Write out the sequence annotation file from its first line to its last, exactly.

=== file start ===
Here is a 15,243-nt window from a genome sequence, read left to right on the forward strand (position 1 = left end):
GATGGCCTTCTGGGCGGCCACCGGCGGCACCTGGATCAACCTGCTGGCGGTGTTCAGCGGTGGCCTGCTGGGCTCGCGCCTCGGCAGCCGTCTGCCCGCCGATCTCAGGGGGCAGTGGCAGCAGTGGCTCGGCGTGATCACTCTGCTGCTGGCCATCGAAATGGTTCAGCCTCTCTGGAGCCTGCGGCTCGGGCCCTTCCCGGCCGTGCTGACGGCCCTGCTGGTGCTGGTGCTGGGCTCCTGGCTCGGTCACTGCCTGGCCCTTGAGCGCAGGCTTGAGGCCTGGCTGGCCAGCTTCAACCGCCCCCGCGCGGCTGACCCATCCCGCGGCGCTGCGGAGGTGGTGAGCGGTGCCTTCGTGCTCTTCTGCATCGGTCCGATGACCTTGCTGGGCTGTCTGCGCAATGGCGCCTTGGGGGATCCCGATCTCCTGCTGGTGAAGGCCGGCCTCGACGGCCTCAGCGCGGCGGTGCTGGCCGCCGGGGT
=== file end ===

Here is a 15,243-nt window from a genome sequence, read left to right on the forward strand (position 1 = left end):
GATGGCCTTCTGGGCGGCCACCGGCGGCACCTGGATCAACCTGCTGGCGGTGTTCAGCGGTGGCCTGCTGGGCTCGCGCCTCGGCAGCCGTCTGCCCGCCGATCTCAGGGGGCAGTGGCAGCAGTGGCTCGGCGTGATCACTCTGCTGCTGGCCATCGAAATGGTTCAGCCTCTCTGGAGCCTGCGGCTCGGGCCCTTCCCGGCCGTGCTGACGGCCCTGCTGGTGCTGGTGCTGGGCTCCTGGCTCGGTCACTGCCTGGCCCTTGAGCGCAGGCTTGAGGCCTGGCTGGCCAGCTTCAACCGCCCCCGCGCGGCTGACCCATCCCGCGGCGCTGCGGAGGTGGTGAGCGGTGCCTTCGTGCTCTTCTGCATCGGTCCGATGACCTTGCTGGGCTGTCTGCGCAATGGCGCCTTGGGGGATCCCGATCTCCTGCTGGTGAAGGCCGGCCTCGACGGCCTCAGCGCGGCGGTGCTGGCCGCCGGGGT